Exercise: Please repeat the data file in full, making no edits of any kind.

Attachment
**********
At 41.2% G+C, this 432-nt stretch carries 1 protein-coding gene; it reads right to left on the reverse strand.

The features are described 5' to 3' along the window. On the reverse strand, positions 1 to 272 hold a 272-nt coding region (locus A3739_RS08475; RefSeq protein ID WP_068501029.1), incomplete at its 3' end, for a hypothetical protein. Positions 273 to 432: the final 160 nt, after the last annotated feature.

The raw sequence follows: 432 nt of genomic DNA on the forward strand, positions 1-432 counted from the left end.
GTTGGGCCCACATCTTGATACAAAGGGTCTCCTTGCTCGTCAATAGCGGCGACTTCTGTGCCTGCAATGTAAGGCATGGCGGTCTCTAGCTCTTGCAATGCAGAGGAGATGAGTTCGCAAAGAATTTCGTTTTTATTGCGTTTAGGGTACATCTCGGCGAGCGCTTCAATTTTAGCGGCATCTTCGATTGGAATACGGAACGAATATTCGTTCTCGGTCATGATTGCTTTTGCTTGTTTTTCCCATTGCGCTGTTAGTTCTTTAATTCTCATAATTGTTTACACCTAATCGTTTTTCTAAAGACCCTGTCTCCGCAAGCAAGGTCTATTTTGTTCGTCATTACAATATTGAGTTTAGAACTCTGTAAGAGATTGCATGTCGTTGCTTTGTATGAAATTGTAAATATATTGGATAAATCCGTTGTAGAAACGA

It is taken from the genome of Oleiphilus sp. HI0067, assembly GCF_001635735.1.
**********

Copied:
At 41.2% G+C, this 432-nt stretch carries 1 protein-coding gene; it reads right to left on the reverse strand.

The features are described 5' to 3' along the window. On the reverse strand, positions 1 to 272 hold a 272-nt coding region (locus A3739_RS08475; RefSeq protein ID WP_068501029.1), incomplete at its 3' end, for a hypothetical protein. Positions 273 to 432: the final 160 nt, after the last annotated feature.

The raw sequence follows: 432 nt of genomic DNA on the forward strand, positions 1-432 counted from the left end.
GTTGGGCCCACATCTTGATACAAAGGGTCTCCTTGCTCGTCAATAGCGGCGACTTCTGTGCCTGCAATGTAAGGCATGGCGGTCTCTAGCTCTTGCAATGCAGAGGAGATGAGTTCGCAAAGAATTTCGTTTTTATTGCGTTTAGGGTACATCTCGGCGAGCGCTTCAATTTTAGCGGCATCTTCGATTGGAATACGGAACGAATATTCGTTCTCGGTCATGATTGCTTTTGCTTGTTTTTCCCATTGCGCTGTTAGTTCTTTAATTCTCATAATTGTTTACACCTAATCGTTTTTCTAAAGACCCTGTCTCCGCAAGCAAGGTCTATTTTGTTCGTCATTACAATATTGAGTTTAGAACTCTGTAAGAGATTGCATGTCGTTGCTTTGTATGAAATTGTAAATATATTGGATAAATCCGTTGTAGAAACGA

It is taken from the genome of Oleiphilus sp. HI0067, assembly GCF_001635735.1.